First Friday on Roosevelt will be returning this week with hundreds of examples of the artistic talent in Phoenix. Olney Gallery at Trinity Episcopal Cathedral will be opening with painter Alfredo Escarcega’s work, which is heavily based on Surrealism. His influences come from his surroundings—from the barrios of Southern California to the deserts of Arizona, Escarcega’s Technicolor art offers a unique perspective on the world.
1. When did you decide to pursue art? Were you self-aztaught, or did you pursue study through a university program?
I honestly always wanted to be a visual artist. During my teenage years, art really grabbed ahold of me and that's when I definitely decided that I wanted to learn more. I decided to enroll in art classes at Phoenix College and then transferred to ASU. Once at ASU, I decided that I wanted to explore renaissance art, so I spent some time in Italy.
2. You were inspired by the "desert iconography of Arizona." Is there a specific area of the state that inspired you most?
The area of the state that has inspired me the most is the desert region just west of the Phoenix metro area (between Phoenix and Gila Bend) and the Organ Pipe National Monument near the Arizona-Mexico border. Under the sweltering heat, it is fairly easy for one's imagination to go crazy and I think a lot of my paintings show this.
3. Do you have a favorite feature or a highlight feature at this exhibit? If so, can you talk about it?
My favorite painting in this show is definitely a very large painting entitled "Ella". It's based on a very sad mariachi song about a break-up by Jose Alfredo Jimenez. The song is beautiful and conveys feelings of sadness, desperation, loneliness and anger at oneself. I tried conveying that same feeling in a visual form. I did not paint it in the same manner that I usually paint. I normally try to smooth over my paint so the brush marks are barely visible but in this one, I left a lot of visual texture to try to give it a grittier feel. Although I painted it and therefore it is a kind of reflection of how I felt when I executed this painting, I wanted it to be approachable and I'm sure a lot of people can relate to it.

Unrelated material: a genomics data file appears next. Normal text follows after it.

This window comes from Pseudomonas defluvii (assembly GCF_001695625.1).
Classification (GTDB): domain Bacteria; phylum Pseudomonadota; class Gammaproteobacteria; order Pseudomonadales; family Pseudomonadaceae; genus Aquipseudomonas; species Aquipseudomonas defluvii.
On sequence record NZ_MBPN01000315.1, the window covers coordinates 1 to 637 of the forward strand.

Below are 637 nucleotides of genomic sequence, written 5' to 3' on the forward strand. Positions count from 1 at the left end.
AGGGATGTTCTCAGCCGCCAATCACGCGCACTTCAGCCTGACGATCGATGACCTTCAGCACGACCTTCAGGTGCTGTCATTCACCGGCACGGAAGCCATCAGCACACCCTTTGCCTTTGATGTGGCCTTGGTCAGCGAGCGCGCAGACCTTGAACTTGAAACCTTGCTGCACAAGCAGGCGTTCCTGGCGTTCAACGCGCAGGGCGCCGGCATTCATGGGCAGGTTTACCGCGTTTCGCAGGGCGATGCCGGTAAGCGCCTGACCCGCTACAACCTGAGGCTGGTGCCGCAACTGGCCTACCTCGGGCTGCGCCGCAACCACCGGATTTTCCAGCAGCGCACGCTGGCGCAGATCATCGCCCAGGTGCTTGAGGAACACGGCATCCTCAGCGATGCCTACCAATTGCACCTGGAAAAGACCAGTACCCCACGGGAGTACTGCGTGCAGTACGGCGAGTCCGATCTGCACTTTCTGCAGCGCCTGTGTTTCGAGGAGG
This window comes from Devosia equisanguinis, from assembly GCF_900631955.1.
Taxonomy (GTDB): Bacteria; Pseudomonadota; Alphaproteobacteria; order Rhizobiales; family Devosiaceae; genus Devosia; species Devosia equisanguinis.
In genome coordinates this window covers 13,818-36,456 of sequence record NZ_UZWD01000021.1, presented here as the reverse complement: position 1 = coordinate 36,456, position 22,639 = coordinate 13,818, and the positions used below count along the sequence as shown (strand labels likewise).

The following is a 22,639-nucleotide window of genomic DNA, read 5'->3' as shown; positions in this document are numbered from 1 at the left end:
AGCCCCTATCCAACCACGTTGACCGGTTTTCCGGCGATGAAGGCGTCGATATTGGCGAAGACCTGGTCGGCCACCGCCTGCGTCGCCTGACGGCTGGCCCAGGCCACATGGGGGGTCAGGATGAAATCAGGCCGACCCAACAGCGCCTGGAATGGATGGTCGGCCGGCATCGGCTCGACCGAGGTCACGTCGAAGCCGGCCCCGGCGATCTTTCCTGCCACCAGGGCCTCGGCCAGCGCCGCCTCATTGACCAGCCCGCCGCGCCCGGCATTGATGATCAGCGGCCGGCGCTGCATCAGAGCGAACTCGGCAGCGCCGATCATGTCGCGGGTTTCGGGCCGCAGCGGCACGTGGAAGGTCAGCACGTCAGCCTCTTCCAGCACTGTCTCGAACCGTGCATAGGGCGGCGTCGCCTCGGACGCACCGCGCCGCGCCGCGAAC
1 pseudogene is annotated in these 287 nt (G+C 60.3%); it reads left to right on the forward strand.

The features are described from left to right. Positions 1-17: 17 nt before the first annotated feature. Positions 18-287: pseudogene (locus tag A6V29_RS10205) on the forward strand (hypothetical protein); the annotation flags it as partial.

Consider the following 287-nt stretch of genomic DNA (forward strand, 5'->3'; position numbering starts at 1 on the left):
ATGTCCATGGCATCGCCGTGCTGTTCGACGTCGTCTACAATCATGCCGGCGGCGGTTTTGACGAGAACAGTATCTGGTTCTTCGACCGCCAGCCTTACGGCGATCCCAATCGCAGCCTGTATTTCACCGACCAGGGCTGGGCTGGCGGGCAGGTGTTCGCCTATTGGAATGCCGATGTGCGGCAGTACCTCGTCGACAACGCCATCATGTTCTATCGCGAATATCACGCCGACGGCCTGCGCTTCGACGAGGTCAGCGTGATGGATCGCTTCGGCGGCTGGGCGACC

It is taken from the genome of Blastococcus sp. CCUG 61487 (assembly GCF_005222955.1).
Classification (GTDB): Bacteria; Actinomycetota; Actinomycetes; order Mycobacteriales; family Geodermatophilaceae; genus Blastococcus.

4. How important do you think First Friday is to the art community in the valley?
First Friday is extremely important to the art community in the valley. It's one of the few regularly scheduled events in Phoenix that attracts not only artists but also people who appreciate art. It makes artists and their creations accessible to anyone for one night a month. It's a very symbiotic relationship that a lot of people don't think about. If there was art but no one to see it, what good is the art doing? If many people come and support First Fridays. and art galleries in general, the quality of the art will rise and more art will be produced. First Friday and events like it are a win for the artists and a win for art lovers.
5. I understand many of your works reference the barrios of Arizona and Southern California. Did you grow up in the region?
As a kid, my family moved a few times. I first lived in Riverside, CA. Then we moved to South Phoenix. Then it was back to Riverside and finally we ended up in Tolleson, AZ in the far west valley. So to answer the question, I grew up in in different places that were very similar. They were all heavily Hispanic areas where the adults usually held very tough jobs.
Be sure to see Alfredo’s work and many other local artists at First Friday, July 5 in downtown Phoenix. Join Olney Gallery for an open reception from 6:00-9:00 pm.—Lanni Solochek, KBACH Intern